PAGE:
'It’s crippling: I have to be separated from my kids' - mum opens up about migraine attacks
Mum-of-three Ciara O’Rourke tells Kirsty Blake Knox how the headache disorder impacts her life and how people’s misconceptions add to the pain
A mum-of-three has spoken about the crippling impact chronic migraine attacks have had on her life.
Nurse Ciara O’Rourke (40), who works in Beaumont Hospital and lives in Clonee, Co Meath, first started experiencing migraines when she was in her mid-twenties.
“For almost half of my life I have been suffering from migraines,” she said. “At first it was episodic. It would happen two or three times a month depending on my menstrual cycle.
“But it has progressed over the years and now I have 20 to 25 headaches a month and three to four chronic migraine attacks a month.”
The migraine attacks can last up to three days, and Ciara is often left bed-bound as a result.
“It is crippling. I have a severe throbbing headache, coupled with nausea and vomiting, loss of appetite, and sensitivity to light and noise.”
Ciara is mum to three boys; Cillian (7), Cormac (4), and Cathal (3).
Suffering from such pronounced migraines is extremely challenging when raising a young family. Especially as it forces Ciara to spend extended periods of time away from her sons.
“I am very lucky as my husband Sean takes the lions’ share of responsibilities when I am having the attacks. But it is very difficult because I need to be separated from them. You feel a huge sense of guilt because I am missing out on important milestones in their lives because I have to stay in a dark room.”
Around 700,000 people in Ireland suffer from migraines.
Despite this, there are many common misconceptions about the ailment.
Many people consider migraines as nothing more than a ‘bad headache’. Something that can be can be easily forgotten about with a few painkillers and can-do attitude.
Two in three migraine sufferers said people assuming they are over-reacting to a headache is the most common form of stigma they encounter.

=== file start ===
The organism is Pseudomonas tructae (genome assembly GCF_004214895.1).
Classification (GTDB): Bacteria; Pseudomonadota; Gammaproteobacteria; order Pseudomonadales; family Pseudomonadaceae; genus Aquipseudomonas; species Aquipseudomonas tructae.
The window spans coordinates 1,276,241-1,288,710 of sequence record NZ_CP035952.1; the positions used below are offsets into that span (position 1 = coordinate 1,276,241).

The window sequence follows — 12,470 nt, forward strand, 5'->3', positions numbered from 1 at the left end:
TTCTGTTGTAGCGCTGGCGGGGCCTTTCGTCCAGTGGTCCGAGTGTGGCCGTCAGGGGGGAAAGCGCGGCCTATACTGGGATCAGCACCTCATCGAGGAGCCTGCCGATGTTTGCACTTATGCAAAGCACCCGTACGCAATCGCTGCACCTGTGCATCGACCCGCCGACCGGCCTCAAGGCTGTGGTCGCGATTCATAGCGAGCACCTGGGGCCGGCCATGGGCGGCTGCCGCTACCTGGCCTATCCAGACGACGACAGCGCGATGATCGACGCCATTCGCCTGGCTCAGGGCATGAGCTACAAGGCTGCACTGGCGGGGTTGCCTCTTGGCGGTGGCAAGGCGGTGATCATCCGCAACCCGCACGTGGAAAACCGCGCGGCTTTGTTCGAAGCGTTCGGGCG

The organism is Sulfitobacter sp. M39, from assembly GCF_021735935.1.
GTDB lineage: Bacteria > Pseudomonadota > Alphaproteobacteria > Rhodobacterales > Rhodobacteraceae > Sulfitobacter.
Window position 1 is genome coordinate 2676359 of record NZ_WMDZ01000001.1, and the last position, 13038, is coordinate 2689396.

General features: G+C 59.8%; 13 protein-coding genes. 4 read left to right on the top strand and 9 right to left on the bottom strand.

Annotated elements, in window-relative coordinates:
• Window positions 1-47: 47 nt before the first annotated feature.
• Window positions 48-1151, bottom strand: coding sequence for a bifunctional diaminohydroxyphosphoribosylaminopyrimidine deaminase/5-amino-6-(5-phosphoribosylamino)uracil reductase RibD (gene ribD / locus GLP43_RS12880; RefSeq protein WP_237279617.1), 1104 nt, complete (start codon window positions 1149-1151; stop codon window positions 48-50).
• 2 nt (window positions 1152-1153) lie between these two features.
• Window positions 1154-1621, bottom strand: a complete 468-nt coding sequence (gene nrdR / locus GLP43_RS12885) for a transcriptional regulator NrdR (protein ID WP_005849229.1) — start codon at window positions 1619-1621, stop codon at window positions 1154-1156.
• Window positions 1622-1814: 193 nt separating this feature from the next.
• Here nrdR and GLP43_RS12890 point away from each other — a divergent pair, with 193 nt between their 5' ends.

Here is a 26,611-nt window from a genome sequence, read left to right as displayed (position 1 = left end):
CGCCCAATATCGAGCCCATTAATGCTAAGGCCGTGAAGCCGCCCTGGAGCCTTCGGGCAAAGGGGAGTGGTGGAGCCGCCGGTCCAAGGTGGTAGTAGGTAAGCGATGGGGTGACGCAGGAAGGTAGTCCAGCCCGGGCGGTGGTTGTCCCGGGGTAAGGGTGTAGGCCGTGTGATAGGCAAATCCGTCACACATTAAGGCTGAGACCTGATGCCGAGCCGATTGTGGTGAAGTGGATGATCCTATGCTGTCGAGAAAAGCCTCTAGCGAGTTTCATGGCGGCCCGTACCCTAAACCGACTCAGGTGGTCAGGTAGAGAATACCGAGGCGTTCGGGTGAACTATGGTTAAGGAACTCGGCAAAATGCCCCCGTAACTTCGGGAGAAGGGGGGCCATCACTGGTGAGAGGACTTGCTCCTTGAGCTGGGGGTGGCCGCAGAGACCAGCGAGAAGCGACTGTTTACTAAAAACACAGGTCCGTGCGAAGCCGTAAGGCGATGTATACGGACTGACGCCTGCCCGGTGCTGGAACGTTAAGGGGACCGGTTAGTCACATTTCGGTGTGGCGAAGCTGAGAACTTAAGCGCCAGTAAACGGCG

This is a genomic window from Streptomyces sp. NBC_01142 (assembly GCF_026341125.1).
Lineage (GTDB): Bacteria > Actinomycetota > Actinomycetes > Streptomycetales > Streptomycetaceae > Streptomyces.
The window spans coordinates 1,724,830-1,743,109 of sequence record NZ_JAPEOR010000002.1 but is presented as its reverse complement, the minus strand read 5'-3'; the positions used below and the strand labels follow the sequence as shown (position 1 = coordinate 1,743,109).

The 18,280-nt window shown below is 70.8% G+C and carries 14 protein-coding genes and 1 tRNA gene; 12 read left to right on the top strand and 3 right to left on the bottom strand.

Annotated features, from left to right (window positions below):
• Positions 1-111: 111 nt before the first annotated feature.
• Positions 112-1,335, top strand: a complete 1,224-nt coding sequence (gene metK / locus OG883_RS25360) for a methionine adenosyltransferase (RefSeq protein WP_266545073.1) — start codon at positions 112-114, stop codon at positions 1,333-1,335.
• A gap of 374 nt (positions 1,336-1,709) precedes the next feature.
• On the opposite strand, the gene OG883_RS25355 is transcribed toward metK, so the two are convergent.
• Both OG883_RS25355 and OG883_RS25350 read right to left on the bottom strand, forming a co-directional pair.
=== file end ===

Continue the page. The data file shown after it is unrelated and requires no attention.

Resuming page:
But migraines can be incapacitating.
“As a busy working mother, migraine, when it strikes, it really impacts on my home and professional life,” Ciara said.
“I’m not able to drive, or lift my head properly. I have to call my husband to collect me from work. It’s not a bad headache. It can feel quite lonely when people don’t understand that, and are just judging you. “
Migraines occur for a variety of reasons but often relate to hormonal changes in the body. Women are also more likely to suffer from migraines than men.
Ciara’s migraines correspond with her menstrual cycle but disappeared completely during all three of her pregnancies.
“I had no migraines when I was pregnant or breastfeeding — so I always say I got over three years migraine-free. I think that’s why I was begging my husband for more kids,” she joked. “But then after my third child, the migraines came back with greater intensity.”
External factors can trigger migraines; these can include stress, tiredness, and hunger.
Doctors recommend keeping stashes of food with you, and avoiding stressful situation to avoid sudden migraine attacks.
It is also imperative that migraine sufferers seek professional help from a GP and a neurologist. “Only with a diagnosis can you live with migraines,” Ciara said. “I think I will always have migraines but ending the stigma and judgement would make a huge impact.”
Clodagh Kevans, director of Teva Pharmaceuticals, said migraine is a debilitating condition. “Our campaign aims to create a better awareness of the condition and encourage those with migraine to seek professional support,” she said. “Diagnosis and treatments are improving.”
The world’s leading organisation of headache experts, The International Headache Society, will meet in Dublin from tomorrow until Sunday to discuss awareness and treatment options